This shader allows us to get a gradient. His class has two constructors. We are both asked to provide them with TileMode and the coordinates of a line that will set the direction, start and size of the gradient at the same time.

The difference is the way colors are specified for the gradient. One designer asks us to give him two colors. He draws a gradient behind it.

    private Shader createShader() {
      LinearGradient shader = new LinearGradient(0, 0, 100, 20,
          Color.RED, Color.GREEN, Shader.TileMode.MIRROR);
      return shader;
    }

Specify red and green colors. The line is specified by (0,0) – (100,20). The gradient will go in the direction of the line and will be the size of the length of that line. As TileMode we pass MIRROR.

Another constructor allows you to specify an array of colors and their positions in the gradient.

    private Shader createShader() {
      LinearGradient shader = new LinearGradient(0, 0, 100, 20,
          new int[] { Color.RED, Color.BLUE, Color.GREEN }, null,
          Shader.TileMode.MIRROR);
      return shader;
    }

We pass an array of colors, and instead of an array of positions we pass null – the gradient itself distributes the colors evenly.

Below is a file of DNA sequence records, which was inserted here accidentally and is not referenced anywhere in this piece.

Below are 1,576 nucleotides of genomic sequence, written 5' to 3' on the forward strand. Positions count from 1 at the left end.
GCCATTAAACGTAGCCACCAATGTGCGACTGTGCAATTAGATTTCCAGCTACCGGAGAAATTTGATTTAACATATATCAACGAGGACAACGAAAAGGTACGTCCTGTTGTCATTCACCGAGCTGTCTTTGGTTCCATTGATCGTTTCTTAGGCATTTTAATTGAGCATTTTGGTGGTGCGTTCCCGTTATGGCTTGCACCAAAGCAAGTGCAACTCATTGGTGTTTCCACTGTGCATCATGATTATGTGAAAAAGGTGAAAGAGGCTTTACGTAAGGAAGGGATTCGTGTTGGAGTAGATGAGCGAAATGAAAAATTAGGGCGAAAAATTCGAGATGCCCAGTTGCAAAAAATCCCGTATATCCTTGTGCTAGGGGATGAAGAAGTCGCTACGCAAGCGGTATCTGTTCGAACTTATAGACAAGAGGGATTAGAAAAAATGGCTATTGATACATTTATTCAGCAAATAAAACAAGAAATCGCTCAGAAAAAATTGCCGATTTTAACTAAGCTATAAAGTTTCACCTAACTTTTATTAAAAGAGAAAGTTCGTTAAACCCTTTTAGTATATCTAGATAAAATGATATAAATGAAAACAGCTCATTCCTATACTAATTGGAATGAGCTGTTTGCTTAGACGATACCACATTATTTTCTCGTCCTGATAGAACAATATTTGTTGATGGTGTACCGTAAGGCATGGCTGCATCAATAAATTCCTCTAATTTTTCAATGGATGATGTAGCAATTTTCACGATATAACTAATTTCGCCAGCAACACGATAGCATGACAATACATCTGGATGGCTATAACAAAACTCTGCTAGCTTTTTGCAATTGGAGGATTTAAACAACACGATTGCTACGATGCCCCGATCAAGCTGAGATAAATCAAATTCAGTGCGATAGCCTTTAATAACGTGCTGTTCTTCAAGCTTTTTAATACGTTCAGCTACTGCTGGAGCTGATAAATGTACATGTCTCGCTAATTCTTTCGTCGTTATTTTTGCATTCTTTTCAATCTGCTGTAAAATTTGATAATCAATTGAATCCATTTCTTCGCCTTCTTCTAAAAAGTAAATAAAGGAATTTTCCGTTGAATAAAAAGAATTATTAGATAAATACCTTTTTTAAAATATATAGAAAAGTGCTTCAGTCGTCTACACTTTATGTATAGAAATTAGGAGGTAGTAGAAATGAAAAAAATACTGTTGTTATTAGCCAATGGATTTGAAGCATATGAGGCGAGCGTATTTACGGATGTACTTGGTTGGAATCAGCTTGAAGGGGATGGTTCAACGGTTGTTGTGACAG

Now let’s try to position the items manually.

    private Shader createShader() {
      LinearGradient shader = new LinearGradient(120, 0, 380, 0,
          new int[] { Color.RED, Color.BLUE, Color.GREEN },
          new float[] { 0f, 0.5f, 1f }, Shader.TileMode.REPEAT);
      return shader;
    }

Note that I used TileMode REPEAT here. In this mode, the color gradient distribution will be better visible. Also, I slightly modified the coordinates of the line to make the gradient larger and more purely horizontal.

We transfer three positions in the array of positions (according to the number of colors). To understand what these positions mean, let’s take the size of the gradient (in our case, the width). And the positions will indicate where the gradient will be the maximum saturation of the corresponding color.

In our example, there are three colors: red blue, green. And three positions: 0, 0.5, 1. That is, red will be located at the beginning of the gradient (0), blue – in the middle (0.5), and green – at the end (1). The space between the flowers will be filled with the appropriate gradient.

We will change the position slightly and change the blue one to the right, thus increasing the area of ​​red-blue gradient and decreasing the area of ​​blue-green.

    private Shader createShader() {
      LinearGradient shader = new LinearGradient(120, 0, 380, 0,
          new int[] { Color.RED, Color.BLUE, Color.GREEN },
          new float[] { 0f, 0.7f, 1f }, Shader.TileMode.REPEAT);
      return shader;
    }

For blue the position was equal to 0.7 and it went to the right.

For the RadialGradient class, we specify the center and the radius and the gradient goes from the center to the edges. And SweepGradient is a gradient that goes in circles around the center. In these two classes, similarly to LinearGradient, there is a simple constructor where it is possible to specify two colors, but it is more difficult – with the possibility of specifying an array of colors and their ratios.

Examples of using xml variants of RadialGradient and SweepGradient can be found in Lesson 162.